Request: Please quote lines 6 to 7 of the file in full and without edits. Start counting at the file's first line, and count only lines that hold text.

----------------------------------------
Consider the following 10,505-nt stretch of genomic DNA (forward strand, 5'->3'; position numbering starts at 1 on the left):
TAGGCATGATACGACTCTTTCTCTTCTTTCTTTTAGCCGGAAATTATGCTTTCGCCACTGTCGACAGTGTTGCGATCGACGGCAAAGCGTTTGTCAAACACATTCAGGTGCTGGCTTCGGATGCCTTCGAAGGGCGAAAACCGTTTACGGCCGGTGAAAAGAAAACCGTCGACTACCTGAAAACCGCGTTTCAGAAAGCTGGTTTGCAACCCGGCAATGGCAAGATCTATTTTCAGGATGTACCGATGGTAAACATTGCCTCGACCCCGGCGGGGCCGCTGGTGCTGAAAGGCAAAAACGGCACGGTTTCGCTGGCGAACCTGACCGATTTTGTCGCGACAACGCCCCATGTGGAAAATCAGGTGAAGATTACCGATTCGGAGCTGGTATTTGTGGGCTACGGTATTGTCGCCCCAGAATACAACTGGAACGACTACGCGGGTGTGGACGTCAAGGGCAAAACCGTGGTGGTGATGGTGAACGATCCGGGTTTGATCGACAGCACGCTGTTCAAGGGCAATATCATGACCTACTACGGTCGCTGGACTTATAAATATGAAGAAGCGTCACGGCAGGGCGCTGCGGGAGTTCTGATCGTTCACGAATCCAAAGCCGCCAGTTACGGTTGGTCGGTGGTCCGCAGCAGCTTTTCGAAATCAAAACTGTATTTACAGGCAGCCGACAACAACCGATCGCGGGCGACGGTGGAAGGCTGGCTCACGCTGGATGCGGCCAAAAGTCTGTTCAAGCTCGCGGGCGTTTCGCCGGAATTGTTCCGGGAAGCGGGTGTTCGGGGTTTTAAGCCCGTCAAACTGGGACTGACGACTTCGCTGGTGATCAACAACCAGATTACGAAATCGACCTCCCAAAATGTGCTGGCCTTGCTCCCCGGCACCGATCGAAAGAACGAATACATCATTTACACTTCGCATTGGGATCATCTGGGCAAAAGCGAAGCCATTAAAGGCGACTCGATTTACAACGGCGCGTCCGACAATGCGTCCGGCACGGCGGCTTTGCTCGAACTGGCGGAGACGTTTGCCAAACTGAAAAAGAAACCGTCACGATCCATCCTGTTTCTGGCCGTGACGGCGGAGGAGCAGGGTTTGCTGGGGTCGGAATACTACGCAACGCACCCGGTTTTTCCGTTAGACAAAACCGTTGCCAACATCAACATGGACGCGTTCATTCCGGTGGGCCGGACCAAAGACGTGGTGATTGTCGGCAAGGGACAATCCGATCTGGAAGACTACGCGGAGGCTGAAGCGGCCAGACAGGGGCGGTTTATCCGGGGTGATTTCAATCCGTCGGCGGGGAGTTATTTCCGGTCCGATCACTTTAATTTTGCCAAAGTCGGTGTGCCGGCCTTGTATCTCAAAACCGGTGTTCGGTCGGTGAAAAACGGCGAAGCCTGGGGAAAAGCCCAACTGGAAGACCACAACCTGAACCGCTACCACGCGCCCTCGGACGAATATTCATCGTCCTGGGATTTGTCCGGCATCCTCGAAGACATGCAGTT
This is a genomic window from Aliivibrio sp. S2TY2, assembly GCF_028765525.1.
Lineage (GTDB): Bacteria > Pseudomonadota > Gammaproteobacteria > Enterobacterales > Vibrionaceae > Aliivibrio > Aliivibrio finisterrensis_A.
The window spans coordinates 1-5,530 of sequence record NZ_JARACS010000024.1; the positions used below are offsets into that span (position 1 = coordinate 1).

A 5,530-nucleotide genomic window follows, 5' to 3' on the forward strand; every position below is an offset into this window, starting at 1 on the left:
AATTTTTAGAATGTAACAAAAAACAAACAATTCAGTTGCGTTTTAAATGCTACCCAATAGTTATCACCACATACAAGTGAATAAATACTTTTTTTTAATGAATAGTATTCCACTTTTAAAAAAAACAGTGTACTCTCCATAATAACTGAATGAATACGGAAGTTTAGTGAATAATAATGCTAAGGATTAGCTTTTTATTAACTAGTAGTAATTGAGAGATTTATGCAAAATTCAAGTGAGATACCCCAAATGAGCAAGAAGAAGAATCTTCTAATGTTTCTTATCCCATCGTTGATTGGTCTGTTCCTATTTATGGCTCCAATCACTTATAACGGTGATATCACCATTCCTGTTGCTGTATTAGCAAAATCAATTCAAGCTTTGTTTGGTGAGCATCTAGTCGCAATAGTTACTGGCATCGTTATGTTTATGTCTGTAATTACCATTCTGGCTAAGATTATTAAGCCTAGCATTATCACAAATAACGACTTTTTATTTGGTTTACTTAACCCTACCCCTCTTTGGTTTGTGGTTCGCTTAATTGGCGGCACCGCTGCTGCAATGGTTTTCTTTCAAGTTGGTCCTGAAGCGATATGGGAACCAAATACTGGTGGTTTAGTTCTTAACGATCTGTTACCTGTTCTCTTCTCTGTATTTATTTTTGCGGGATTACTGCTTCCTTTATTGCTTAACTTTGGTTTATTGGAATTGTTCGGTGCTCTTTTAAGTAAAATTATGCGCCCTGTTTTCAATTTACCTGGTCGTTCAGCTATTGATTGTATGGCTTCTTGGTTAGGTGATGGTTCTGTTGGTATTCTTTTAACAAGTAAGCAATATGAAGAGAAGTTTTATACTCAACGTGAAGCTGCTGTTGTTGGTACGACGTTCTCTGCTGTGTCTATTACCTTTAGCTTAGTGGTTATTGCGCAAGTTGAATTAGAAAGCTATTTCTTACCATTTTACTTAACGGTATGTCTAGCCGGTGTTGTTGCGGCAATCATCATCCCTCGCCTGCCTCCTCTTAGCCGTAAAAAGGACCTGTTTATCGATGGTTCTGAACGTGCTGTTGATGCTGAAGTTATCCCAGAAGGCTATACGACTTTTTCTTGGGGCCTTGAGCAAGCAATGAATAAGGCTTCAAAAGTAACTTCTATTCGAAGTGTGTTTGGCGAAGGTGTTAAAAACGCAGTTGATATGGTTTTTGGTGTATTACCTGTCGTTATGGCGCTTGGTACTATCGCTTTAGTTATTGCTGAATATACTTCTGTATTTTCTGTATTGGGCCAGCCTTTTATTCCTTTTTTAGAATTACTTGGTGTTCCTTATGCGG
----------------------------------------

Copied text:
A 5,530-nucleotide genomic window follows, 5' to 3' on the forward strand; every position below is an offset into this window, starting at 1 on the left:
AATTTTTAGAATGTAACAAAAAACAAACAATTCAGTTGCGTTTTAAATGCTACCCAATAGTTATCACCACATACAAGTGAATAAATACTTTTTTTTAATGAATAGTATTCCACTTTTAAAAAAAACAGTGTACTCTCCATAATAACTGAATGAATACGGAAGTTTAGTGAATAATAATGCTAAGGATTAGCTTTTTATTAACTAGTAGTAATTGAGAGATTTATGCAAAATTCAAGTGAGATACCCCAAATGAGCAAGAAGAAGAATCTTCTAATGTTTCTTATCCCATCGTTGATTGGTCTGTTCCTATTTATGGCTCCAATCACTTATAACGGTGATATCACCATTCCTGTTGCTGTATTAGCAAAATCAATTCAAGCTTTGTTTGGTGAGCATCTAGTCGCAATAGTTACTGGCATCGTTATGTTTATGTCTGTAATTACCATTCTGGCTAAGATTATTAAGCCTAGCATTATCACAAATAACGACTTTTTATTTGGTTTACTTAACCCTACCCCTCTTTGGTTTGTGGTTCGCTTAATTGGCGGCACCGCTGCTGCAATGGTTTTCTTTCAAGTTGGTCCTGAAGCGATATGGGAACCAAATACTGGTGGTTTAGTTCTTAACGATCTGTTACCTGTTCTCTTCTCTGTATTTATTTTTGCGGGATTACTGCTTCCTTTATTGCTTAACTTTGGTTTATTGGAATTGTTCGGTGCTCTTTTAAGTAAAATTATGCGCCCTGTTTTCAATTTACCTGGTCGTTCAGCTATTGATTGTATGGCTTCTTGGTTAGGTGATGGTTCTGTTGGTATTCTTTTAACAAGTAAGCAATATGAAGAGAAGTTTTATACTCAACGTGAAGCTGCTGTTGTTGGTACGACGTTCTCTGCTGTGTCTATTACCTTTAGCTTAGTGGTTATTGCGCAAGTTGAATTAGAAAGCTATTTCTTACCATTTTACTTAACGGTATGTCTAGCCGGTGTTGTTGCGGCAATCATCATCCCTCGCCTGCCTCCTCTTAGCCGTAAAAAGGACCTGTTTATCGATGGTTCTGAACGTGCTGTTGATGCTGAAGTTATCCCAGAAGGCTATACGACTTTTTCTTGGGGCCTTGAGCAAGCAATGAATAAGGCTTCAAAAGTAACTTCTATTCGAAGTGTGTTTGGCGAAGGTGTTAAAAACGCAGTTGATATGGTTTTTGGTGTATTACCTGTCGTTATGGCGCTTGGTACTATCGCTTTAGTTATTGCTGAATATACTTCTGTATTTTCTGTATTGGGCCAGCCTTTTATTCCTTTTTTAGAATTACTTGGTGTTCCTTATGCGG